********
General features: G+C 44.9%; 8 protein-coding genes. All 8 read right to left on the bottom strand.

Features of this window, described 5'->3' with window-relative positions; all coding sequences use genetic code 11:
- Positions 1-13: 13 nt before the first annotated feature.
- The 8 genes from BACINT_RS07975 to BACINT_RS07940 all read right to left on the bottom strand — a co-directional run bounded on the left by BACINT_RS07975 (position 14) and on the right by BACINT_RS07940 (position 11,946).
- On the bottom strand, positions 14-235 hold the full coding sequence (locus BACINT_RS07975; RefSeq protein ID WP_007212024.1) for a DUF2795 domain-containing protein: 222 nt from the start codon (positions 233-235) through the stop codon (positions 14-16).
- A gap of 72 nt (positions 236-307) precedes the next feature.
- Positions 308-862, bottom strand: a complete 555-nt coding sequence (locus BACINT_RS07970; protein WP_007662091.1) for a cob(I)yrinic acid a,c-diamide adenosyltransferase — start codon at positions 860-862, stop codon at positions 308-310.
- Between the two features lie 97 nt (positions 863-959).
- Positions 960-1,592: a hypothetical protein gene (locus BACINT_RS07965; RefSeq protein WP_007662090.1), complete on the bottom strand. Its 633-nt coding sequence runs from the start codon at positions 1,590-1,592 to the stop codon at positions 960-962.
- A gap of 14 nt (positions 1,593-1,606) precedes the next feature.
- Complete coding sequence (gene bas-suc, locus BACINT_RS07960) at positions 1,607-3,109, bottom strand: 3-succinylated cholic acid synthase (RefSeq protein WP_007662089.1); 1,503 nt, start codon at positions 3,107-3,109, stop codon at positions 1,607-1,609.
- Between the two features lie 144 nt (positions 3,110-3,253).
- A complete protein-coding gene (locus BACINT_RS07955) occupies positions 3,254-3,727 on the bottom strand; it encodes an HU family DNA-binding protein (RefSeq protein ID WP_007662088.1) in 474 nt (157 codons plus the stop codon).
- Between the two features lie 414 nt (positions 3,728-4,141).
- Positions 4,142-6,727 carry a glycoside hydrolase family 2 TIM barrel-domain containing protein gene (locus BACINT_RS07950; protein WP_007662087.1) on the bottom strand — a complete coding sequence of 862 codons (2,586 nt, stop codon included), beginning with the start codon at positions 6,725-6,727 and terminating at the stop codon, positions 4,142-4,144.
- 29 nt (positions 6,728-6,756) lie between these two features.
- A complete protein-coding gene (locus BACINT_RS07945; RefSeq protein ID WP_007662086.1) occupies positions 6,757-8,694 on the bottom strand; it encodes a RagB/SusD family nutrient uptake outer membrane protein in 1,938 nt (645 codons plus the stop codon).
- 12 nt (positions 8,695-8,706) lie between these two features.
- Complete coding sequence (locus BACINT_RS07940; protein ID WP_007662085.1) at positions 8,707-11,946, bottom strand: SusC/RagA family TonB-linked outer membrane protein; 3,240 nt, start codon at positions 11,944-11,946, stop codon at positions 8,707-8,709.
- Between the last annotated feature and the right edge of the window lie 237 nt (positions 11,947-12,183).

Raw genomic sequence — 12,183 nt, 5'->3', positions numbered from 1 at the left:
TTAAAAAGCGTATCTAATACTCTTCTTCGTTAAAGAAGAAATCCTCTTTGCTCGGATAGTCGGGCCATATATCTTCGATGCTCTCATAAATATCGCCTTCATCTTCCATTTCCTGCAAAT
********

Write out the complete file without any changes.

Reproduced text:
General features: G+C 44.9%; 8 protein-coding genes. All 8 read right to left on the bottom strand.

Features of this window, described 5'->3' with window-relative positions; all coding sequences use genetic code 11:
- Positions 1-13: 13 nt before the first annotated feature.
- The 8 genes from BACINT_RS07975 to BACINT_RS07940 all read right to left on the bottom strand — a co-directional run bounded on the left by BACINT_RS07975 (position 14) and on the right by BACINT_RS07940 (position 11,946).
- On the bottom strand, positions 14-235 hold the full coding sequence (locus BACINT_RS07975; RefSeq protein ID WP_007212024.1) for a DUF2795 domain-containing protein: 222 nt from the start codon (positions 233-235) through the stop codon (positions 14-16).
- A gap of 72 nt (positions 236-307) precedes the next feature.
- Positions 308-862, bottom strand: a complete 555-nt coding sequence (locus BACINT_RS07970; protein WP_007662091.1) for a cob(I)yrinic acid a,c-diamide adenosyltransferase — start codon at positions 860-862, stop codon at positions 308-310.
- Between the two features lie 97 nt (positions 863-959).
- Positions 960-1,592: a hypothetical protein gene (locus BACINT_RS07965; RefSeq protein WP_007662090.1), complete on the bottom strand. Its 633-nt coding sequence runs from the start codon at positions 1,590-1,592 to the stop codon at positions 960-962.
- A gap of 14 nt (positions 1,593-1,606) precedes the next feature.
- Complete coding sequence (gene bas-suc, locus BACINT_RS07960) at positions 1,607-3,109, bottom strand: 3-succinylated cholic acid synthase (RefSeq protein WP_007662089.1); 1,503 nt, start codon at positions 3,107-3,109, stop codon at positions 1,607-1,609.
- Between the two features lie 144 nt (positions 3,110-3,253).
- A complete protein-coding gene (locus BACINT_RS07955) occupies positions 3,254-3,727 on the bottom strand; it encodes an HU family DNA-binding protein (RefSeq protein ID WP_007662088.1) in 474 nt (157 codons plus the stop codon).
- Between the two features lie 414 nt (positions 3,728-4,141).
- Positions 4,142-6,727 carry a glycoside hydrolase family 2 TIM barrel-domain containing protein gene (locus BACINT_RS07950; protein WP_007662087.1) on the bottom strand — a complete coding sequence of 862 codons (2,586 nt, stop codon included), beginning with the start codon at positions 6,725-6,727 and terminating at the stop codon, positions 4,142-4,144.
- 29 nt (positions 6,728-6,756) lie between these two features.
- A complete protein-coding gene (locus BACINT_RS07945; RefSeq protein ID WP_007662086.1) occupies positions 6,757-8,694 on the bottom strand; it encodes a RagB/SusD family nutrient uptake outer membrane protein in 1,938 nt (645 codons plus the stop codon).
- 12 nt (positions 8,695-8,706) lie between these two features.
- Complete coding sequence (locus BACINT_RS07940; protein ID WP_007662085.1) at positions 8,707-11,946, bottom strand: SusC/RagA family TonB-linked outer membrane protein; 3,240 nt, start codon at positions 11,944-11,946, stop codon at positions 8,707-8,709.
- Between the last annotated feature and the right edge of the window lie 237 nt (positions 11,947-12,183).

Raw genomic sequence — 12,183 nt, 5'->3', positions numbered from 1 at the left:
TTAAAAAGCGTATCTAATACTCTTCTTCGTTAAAGAAGAAATCCTCTTTGCTCGGATAGTCGGGCCATATATCTTCGATGCTCTCATAAATATCGCCTTCATCTTCCATTTCCTGCAAAT